At Rs. 150 per copy, the South Asia version is as expensive as its American counterpart (in terms of exchange rates), but a tad more exclusive in that it is a tiny part of the vast and populous South Asian market that can afford the price. If there is even a little doubt as to the magazine's intended audience, it is banished the moment you turn to the page on the fashion accessories - there is a Louis Vuitton scarf for Rs. 12,500, Louis Vuitton sandals for Rs. 34,000, a straw hat for Rs. 1,790. You get my drift.

The magazine's initial print order is apparently 80,000 strong and judging by the ads in the magazine (around a quarter of the 160 page magazine is filled with ads for high end products, including quite a few pages advertising T+L magazine itself), many advertisers have reposed faith in the reach of the magazine.

As you make your way through the issue, you conclude that the intended reader is a South Asian resident, the one with a lot of disposable income and an appetite for high-end consumables. And such a reader will not rest satisfied with traipsing around his own backyard, now, will he? Hence the alluring descriptions of a Byron Bay in Australia and that tiny vineyard in Provence.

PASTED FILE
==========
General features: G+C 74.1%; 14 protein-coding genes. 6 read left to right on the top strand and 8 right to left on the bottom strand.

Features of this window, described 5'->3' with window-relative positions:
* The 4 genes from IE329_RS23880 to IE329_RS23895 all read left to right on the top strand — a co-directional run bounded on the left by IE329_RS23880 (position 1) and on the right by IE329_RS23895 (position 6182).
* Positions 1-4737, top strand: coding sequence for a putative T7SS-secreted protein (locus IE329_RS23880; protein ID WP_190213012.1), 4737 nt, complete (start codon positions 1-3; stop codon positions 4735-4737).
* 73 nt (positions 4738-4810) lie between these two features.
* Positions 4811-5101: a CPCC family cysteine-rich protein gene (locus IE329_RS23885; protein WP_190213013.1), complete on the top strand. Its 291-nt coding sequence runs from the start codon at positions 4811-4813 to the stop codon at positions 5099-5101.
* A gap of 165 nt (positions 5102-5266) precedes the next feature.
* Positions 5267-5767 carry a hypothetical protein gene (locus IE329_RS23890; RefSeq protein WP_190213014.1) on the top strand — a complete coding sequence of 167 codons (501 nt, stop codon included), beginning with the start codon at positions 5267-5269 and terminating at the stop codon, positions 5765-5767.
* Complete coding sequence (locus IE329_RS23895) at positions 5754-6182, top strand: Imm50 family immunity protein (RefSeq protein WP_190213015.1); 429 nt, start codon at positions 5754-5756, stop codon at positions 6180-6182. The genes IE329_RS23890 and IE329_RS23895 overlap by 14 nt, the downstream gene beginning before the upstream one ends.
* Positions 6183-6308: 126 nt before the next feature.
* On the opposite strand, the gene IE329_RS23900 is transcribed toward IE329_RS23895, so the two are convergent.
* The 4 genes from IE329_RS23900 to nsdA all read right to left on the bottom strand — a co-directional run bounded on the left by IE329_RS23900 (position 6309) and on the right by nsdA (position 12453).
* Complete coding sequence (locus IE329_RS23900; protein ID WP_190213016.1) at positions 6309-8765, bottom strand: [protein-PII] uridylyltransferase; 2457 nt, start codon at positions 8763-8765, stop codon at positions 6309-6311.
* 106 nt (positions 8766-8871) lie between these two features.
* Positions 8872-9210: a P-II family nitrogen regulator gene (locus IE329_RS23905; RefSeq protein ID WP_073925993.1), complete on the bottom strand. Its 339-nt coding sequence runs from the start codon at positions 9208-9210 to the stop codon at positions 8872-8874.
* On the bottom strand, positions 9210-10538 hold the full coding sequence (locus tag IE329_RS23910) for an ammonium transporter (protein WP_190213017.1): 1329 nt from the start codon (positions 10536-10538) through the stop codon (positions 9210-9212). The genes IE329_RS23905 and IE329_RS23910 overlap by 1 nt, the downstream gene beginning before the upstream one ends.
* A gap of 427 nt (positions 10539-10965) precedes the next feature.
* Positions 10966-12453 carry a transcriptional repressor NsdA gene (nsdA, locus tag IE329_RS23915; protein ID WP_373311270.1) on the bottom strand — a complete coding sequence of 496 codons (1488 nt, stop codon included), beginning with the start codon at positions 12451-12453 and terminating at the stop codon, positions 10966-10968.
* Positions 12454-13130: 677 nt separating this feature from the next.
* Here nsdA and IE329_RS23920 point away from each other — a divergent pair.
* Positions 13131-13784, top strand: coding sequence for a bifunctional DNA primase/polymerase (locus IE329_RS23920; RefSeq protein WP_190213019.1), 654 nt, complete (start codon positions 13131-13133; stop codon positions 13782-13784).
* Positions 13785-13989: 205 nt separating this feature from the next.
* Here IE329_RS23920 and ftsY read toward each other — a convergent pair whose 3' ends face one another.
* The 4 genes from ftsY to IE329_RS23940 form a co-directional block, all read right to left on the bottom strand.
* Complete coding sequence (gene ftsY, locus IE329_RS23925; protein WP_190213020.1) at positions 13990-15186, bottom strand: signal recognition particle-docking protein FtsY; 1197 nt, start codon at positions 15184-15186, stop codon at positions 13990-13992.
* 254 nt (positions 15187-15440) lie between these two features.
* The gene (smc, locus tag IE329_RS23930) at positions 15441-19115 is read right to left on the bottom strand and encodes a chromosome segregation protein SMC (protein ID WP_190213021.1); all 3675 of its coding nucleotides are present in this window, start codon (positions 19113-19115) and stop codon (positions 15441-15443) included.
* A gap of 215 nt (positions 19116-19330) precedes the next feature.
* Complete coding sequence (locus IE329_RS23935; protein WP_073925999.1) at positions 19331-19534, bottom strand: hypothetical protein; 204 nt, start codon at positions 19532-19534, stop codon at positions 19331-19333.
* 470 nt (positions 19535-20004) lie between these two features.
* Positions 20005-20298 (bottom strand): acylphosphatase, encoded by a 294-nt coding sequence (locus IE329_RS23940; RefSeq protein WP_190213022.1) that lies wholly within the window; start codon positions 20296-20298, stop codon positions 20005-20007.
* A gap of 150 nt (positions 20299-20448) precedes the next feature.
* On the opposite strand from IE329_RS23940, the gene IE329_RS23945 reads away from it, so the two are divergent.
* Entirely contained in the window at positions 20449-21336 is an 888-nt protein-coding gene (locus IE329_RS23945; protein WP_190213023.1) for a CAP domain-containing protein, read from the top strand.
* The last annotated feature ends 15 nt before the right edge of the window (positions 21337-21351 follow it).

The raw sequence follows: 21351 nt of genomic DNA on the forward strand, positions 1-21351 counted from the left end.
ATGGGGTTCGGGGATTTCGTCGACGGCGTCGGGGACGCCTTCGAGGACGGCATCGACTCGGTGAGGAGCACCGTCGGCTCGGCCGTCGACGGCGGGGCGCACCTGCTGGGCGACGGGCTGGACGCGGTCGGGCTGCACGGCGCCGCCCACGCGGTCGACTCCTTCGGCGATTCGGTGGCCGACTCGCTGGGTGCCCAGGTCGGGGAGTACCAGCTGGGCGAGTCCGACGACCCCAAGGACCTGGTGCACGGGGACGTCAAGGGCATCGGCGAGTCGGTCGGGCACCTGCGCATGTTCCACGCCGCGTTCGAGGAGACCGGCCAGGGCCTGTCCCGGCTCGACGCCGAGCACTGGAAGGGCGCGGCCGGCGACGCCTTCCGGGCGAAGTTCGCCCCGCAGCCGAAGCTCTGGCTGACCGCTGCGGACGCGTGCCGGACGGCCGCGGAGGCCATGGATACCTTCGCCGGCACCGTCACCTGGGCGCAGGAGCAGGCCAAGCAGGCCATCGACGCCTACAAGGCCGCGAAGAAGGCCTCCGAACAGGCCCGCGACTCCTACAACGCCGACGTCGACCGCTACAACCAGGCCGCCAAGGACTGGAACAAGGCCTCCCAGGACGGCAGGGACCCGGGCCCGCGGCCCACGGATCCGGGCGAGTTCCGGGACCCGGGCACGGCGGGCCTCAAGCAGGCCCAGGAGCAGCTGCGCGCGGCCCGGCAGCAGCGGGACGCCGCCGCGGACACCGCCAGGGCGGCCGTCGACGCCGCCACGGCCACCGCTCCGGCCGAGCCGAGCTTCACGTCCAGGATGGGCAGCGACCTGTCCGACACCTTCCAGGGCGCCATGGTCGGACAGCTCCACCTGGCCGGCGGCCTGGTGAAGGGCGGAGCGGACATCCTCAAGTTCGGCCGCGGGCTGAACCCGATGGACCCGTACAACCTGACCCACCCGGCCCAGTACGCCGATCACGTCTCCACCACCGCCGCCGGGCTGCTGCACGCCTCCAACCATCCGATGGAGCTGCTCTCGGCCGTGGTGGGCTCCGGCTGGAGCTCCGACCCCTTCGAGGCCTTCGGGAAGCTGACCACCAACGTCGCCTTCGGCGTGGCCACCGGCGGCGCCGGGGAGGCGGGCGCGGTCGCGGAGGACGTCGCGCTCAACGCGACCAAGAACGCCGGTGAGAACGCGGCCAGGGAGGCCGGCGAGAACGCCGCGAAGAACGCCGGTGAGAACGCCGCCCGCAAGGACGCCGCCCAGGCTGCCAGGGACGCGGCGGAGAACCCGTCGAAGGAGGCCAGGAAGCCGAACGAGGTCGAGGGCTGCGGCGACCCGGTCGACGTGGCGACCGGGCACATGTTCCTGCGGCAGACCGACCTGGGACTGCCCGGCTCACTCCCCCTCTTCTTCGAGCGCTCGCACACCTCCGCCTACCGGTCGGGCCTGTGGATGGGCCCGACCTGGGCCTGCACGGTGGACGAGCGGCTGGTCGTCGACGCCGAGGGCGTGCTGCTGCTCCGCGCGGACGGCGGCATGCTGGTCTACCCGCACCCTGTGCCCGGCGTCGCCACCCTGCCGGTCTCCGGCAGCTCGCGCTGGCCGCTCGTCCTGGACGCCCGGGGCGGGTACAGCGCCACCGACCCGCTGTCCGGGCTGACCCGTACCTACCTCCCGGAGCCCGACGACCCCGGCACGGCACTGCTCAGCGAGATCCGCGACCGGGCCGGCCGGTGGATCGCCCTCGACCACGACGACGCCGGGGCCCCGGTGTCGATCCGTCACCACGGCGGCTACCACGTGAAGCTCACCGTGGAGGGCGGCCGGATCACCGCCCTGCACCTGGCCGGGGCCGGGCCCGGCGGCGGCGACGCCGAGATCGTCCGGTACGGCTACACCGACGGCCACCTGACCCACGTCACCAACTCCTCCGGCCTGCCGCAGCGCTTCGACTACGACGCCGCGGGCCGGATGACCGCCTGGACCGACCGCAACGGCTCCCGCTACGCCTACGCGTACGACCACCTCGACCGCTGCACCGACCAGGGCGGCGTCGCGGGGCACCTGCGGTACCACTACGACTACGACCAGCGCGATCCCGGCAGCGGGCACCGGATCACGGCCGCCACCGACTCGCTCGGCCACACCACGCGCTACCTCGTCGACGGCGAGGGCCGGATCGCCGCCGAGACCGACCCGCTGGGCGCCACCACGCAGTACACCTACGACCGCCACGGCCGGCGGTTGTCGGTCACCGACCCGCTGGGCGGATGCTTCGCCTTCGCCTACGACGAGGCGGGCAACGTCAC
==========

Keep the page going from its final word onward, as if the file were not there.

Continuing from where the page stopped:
One hopes, however, that having the luxury of producing an entire magazine focused on South Asia will prompt the publishers to look beyond the clich├ęd South Asian destinations and overrun hotspots. It would be a great pleasure indeed to open the magazine, flip through the pages and never have to read about Bali.

Tuesday, September 12, 2006

You Really Should Not Read Bill Bryson in Public Places